A VC Revolution In The Making

Last night I was invited to attend (thank you Brenda Chia, president AAAIM) the panel discussion “Market Changeup: Fund Management as a Business”, with Priya Mathur (Board director of CalPERS, California Public Employees’ Retirement System; one of the biggest investor in LPs and VC funds), David Fann (President & Chief Executive Officer, PCG Asset Management), Jan Le Chang (Vice President, Centinela Capital Partners), Phil Phleger (Morgan Lewis) and Bob Grady (Managing Director, Carlyle Ventures).

Compared to last year (written up here) the opinion of the people at the top of the innovation food chain was remarkably introspective:

Venture Capital is broken in some fundamental way.
So much so that PCG predicts a revolution and a complete redesign of the Venture Capital model, with CalPERS nodding in agreement. CalPERS has gone from a yearly review of their asset allocation to quarterly and is currently debating new hybrid asset allocation models. That means less dependency on VC, and more on other vehicles. At the same time it is looking to reduce its relationships to only the top quartile VCs and getting out of the mid and bottom tier ones altogether. Annex funds, created to fill the void of fleeing late stage investors, are not found to be interesting as the majority of the funds currently in the pipeline will not produce positive returns anyway.

The sentiment from the fund managers was that they are literally “fed up with the rock star parties from VCs that don’t produce returns”. A conclusion clearly not received by all funds as we hear (from a trusted source) that general partners at a downtown Palo Alto walking-dead VC firm are still fetching $1M yearly salaries each, this year.

Everything is going to change.
VC is not dead, but everything is under review. Fund managers are now for the first time talking to each other to fundamentally change the outcome of the game, regardless of the state of the economy. They all admitted that none of the widely used mathematical risk models prevented the precarious situation that now forces even CalPERS to pay close attention to its balance sheet and carefully manage available investment cash.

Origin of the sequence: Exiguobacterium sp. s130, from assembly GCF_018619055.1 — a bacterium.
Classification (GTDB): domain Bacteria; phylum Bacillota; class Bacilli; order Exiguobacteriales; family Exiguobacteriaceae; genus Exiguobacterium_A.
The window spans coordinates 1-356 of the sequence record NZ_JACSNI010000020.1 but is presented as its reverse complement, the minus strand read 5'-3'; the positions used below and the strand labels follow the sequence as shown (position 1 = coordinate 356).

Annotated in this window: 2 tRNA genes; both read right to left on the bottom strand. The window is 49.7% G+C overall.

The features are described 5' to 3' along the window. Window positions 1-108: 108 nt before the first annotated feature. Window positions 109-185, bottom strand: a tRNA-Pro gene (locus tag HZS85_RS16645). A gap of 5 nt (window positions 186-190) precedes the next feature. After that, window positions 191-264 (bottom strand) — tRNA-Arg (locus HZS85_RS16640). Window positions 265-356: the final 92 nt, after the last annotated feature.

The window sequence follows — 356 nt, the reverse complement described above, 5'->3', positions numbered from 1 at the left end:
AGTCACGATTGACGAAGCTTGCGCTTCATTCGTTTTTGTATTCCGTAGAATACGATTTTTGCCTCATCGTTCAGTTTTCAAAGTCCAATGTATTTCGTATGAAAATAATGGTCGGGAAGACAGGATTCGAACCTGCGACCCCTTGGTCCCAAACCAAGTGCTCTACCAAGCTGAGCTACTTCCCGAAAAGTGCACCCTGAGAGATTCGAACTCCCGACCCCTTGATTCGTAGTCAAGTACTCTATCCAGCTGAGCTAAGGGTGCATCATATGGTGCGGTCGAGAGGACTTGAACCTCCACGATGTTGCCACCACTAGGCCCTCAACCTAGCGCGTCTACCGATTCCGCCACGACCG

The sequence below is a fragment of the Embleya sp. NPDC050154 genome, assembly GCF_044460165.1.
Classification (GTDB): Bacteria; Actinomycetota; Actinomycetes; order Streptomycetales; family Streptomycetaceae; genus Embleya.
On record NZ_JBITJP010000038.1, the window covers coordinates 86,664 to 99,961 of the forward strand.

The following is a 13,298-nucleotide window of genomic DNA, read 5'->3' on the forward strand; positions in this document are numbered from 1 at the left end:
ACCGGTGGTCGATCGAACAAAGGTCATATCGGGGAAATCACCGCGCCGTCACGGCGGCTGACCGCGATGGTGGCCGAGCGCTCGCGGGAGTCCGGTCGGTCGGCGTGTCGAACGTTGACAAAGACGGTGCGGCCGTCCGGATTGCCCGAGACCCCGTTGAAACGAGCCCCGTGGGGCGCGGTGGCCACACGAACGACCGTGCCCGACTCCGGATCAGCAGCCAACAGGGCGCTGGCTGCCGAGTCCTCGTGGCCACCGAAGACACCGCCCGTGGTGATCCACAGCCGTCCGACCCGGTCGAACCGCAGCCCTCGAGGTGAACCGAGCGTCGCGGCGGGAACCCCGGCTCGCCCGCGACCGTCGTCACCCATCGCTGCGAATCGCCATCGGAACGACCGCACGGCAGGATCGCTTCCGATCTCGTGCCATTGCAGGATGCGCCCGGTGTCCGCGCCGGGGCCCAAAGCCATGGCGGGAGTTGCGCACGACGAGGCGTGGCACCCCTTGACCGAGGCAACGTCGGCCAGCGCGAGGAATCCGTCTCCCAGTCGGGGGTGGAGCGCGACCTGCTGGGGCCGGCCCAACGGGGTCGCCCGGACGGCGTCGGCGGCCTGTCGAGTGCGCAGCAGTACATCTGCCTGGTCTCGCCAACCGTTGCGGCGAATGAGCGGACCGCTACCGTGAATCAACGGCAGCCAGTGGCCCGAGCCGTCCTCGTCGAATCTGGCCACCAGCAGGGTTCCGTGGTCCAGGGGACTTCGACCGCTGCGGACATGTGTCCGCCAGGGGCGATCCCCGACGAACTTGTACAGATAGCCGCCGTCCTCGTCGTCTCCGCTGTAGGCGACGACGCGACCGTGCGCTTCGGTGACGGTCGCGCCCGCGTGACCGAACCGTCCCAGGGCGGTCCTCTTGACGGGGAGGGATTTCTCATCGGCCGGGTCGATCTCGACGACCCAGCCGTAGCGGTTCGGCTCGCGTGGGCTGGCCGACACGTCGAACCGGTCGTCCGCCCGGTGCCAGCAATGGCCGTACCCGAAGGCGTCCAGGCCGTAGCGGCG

Limited Partners are looking for full transparency of the VC funds, going as far as wanting to see their balance sheets and who is holding their securities. Under the magnifying glass are VC management fees (no more 25%), splits, as well as exorbitant fees gained through stacked funds. Co-investment with endowment funds are debated as they are too over-allocated in the equity vehicle to provide sustainability. We may see more monolithic investments in VC as a result.

All fund managers think cleantech and health-tech are interesting asset classes, but think the fleeing from technology is somewhat worrisome, they have become weary to over-allocate anywhere. Globally, no economy has proven to show any disparate advantage, the asian and china plays fell equally as hard as the US and elsewhere.

Moving forward, but not so fast.
New VC funds will need to come up with a better story. The creators of the new VC funds will likely be experienced operators (just like at the start of technology evolution), removing the pure money managers who failed to add substantial value. They are expected to, as a team, have demonstrated an ability to warehouse deals before, deliver a unique value proposition to the investment climate and provide substantial value to the disruptive proposition of their portfolio companies.

CalPERS is eagerly looking to invest in emerging money managers who in due time (2-3 years expectancy to close a new fund) can expect their renewed support. So far, in the first quarter of 2009, 3 new funds have been invested in (compared to 47 all of last year) and no significant uptick is expected until this summer.

Clearly fund managers are licking their wounds, in a holding pattern for some positive news on the economy and perhaps some much needed regulation with regard to transparency. Rest assured, no fund manager seems to debate the value of venture capital as an investment vehicle, it is here to stay.

Help is on the way.
The great outcome for entrepreneurs is that fund managers (as we predicted) from now on will pay close attention to the type, behavior and performance of VCs that allows entrepreneurs to build new companies more effectively.

Good times are coming.

Georges van Hoegaerden is the Managing Director at The Venture Company (www.venturecompany.com) in Palo Alto, focused on helping companies with technological and market insight, organizational development, team building, selling and managing growth. This post originally appeared on his blog.